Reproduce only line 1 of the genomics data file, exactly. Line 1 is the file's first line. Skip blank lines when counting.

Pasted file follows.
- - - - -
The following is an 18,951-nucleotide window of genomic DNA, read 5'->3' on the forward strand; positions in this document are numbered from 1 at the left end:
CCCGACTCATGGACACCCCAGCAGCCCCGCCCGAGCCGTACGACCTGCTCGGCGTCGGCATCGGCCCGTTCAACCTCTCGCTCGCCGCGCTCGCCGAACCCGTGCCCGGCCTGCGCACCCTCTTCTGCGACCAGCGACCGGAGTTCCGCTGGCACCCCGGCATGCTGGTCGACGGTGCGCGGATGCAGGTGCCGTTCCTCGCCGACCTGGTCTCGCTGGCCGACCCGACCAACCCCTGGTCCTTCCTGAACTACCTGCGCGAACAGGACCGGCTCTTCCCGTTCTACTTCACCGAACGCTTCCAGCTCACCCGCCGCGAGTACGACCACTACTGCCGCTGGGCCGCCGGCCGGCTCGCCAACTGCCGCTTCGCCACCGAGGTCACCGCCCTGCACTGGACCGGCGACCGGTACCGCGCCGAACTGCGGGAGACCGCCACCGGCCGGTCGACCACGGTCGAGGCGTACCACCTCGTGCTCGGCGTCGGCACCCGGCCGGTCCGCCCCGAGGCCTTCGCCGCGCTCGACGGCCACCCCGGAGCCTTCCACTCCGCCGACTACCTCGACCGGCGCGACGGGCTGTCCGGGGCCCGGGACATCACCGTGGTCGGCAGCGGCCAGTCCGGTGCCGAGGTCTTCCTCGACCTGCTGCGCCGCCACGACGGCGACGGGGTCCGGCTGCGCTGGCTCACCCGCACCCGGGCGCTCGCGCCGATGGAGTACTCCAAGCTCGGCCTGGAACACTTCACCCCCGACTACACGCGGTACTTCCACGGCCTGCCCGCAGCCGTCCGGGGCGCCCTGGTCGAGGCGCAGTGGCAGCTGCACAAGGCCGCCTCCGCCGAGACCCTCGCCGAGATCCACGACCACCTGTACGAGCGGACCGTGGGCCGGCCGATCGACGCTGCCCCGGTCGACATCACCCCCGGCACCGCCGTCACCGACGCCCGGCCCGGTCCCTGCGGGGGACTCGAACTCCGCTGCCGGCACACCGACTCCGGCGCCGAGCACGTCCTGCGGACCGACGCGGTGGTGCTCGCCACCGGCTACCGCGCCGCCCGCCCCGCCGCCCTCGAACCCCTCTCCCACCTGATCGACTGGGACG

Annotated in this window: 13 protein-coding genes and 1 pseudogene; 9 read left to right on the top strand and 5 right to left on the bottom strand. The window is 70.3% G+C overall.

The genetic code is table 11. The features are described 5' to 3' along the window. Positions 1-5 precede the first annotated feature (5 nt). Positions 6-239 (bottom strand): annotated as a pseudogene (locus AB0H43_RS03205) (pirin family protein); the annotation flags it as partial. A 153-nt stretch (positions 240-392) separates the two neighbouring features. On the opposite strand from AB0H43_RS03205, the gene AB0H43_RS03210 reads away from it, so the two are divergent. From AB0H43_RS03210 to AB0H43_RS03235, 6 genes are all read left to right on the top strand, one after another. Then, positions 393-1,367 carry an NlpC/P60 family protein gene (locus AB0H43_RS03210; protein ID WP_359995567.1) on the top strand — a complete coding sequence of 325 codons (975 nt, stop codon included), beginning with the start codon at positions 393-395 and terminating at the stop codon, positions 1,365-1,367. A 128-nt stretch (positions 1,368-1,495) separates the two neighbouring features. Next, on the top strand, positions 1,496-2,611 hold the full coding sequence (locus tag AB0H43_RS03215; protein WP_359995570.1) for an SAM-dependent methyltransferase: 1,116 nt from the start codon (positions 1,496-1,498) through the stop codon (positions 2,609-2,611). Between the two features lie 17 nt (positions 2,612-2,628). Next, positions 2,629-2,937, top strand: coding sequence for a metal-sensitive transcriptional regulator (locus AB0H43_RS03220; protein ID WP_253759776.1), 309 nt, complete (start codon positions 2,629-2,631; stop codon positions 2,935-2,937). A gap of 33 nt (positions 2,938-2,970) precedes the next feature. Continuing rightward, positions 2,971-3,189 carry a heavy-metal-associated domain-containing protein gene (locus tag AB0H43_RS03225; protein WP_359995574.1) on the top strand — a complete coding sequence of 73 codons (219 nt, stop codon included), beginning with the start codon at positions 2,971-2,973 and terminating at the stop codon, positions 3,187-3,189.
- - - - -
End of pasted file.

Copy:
The following is an 18,951-nucleotide window of genomic DNA, read 5'->3' on the forward strand; positions in this document are numbered from 1 at the left end: